Yesterday, I spoke at a flagship event in the world of wealth management and financial advice – the PIMFA Annual summit.
The next generation of #digital‘ is our next hot topic-YoungMoney Blogger @ionayoungmoney; @objectway_fs CEO Alberto Cuccu @acuccu72 & Martin Heukshorst, ChiefRelationshipOfficer@Pershing – #chatbots #gamification #Innovation& relationships w/ clients of tommorrow #PIMFASummit18 pic.twitter.com/efLpnXUzmV
— PIMFA (@PIMFA_UK) October 31, 2018
PIMFA – which stands for the Personal Investment Management and Financial Advice association – invited me to speak on a panel about digital investing: what will it look like in the future, who will benefit the most and how could the industry as whole relate to a younger, more tech-savvy generation?
I spoke firmly about how the people in the room need to offer a “compelling story” as to why young people should use their services today.
Describing millennials as “Generation Confused”, I went on to argue that young consumers do not have enough targeted information about their finances that is relevant to modern 21st century trigger points, like moving jobs or moving in with a new partner. I added:
It’s all too easy to dismiss my generation as too broke, apathetic or uneducated to be a viable customer base but that would be wrong and unfair. Clever technology, sympathetic products/services and better representation within the industry can be the catalyst for more financial inclusion and better relationships with the consumers (and investors) of tomorrow.
I described the huge inheritance boom coming out way (£5.5 trillion, according to official estimates) and the fact that very few financial advisers have any meaningful relationship with younger people who might not be able to afford their services today – even though they be valuable customers further down the track.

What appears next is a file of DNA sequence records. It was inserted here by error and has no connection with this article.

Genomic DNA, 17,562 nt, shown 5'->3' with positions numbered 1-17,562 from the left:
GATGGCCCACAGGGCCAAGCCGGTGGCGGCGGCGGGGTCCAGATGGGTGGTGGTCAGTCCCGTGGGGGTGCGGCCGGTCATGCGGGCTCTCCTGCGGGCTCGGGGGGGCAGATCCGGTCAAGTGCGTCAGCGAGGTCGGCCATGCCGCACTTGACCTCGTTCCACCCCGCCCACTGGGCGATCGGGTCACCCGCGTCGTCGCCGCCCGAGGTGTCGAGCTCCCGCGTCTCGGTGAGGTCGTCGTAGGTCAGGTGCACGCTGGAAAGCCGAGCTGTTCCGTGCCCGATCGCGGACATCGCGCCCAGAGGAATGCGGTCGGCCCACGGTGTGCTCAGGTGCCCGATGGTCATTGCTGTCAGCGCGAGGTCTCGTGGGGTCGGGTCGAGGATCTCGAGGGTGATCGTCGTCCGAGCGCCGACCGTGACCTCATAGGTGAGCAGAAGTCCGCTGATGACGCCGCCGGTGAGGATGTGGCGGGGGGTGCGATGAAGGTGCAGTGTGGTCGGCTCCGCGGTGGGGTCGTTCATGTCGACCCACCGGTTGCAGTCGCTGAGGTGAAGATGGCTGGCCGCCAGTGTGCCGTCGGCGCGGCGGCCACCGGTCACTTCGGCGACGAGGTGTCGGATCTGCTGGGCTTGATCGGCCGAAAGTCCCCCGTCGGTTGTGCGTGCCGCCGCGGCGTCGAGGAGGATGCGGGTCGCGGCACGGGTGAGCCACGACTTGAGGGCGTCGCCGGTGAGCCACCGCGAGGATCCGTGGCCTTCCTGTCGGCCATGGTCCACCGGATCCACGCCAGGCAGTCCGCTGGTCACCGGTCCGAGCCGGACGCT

I spoke about the need for millennials to feel coached, helped and mentored rather than advised – and we certainly don’t want the immediate hard sell on products that is (unfortunately) still par for the course in financial services. I also spoke about the dangers of leaning too heavily on technology, citing research from the Money Advice Service that shows many vulnerable young people can feel overwhelmed by money management tools and often need face-to-face help in order to get the most out of “fintech”.
My messages was in keeping with earlier sessions at the summit featuring the likes Dr. Eliza Filby, Visiting Lecturer at King’s College and Historian of Contemporary Values, Gavin Oldham, Chairman of the Share Centre and Tony Stenning, Member of the Implementation Taskforce for social impact investing. Common themes included the need for the industry to be more honest and trustworthy, invest in younger talent and focus far more heavily on financial education.
ITV News Presenter Nina Hossain hosted the panel discussion, which also featured Alberto Cuccu, CEO of Objectway, and Maarten Heukshorst, chief relationship officer at Pershing.
I’ll be reporting on some of my recent work with financial advisers very soon – so watch this space.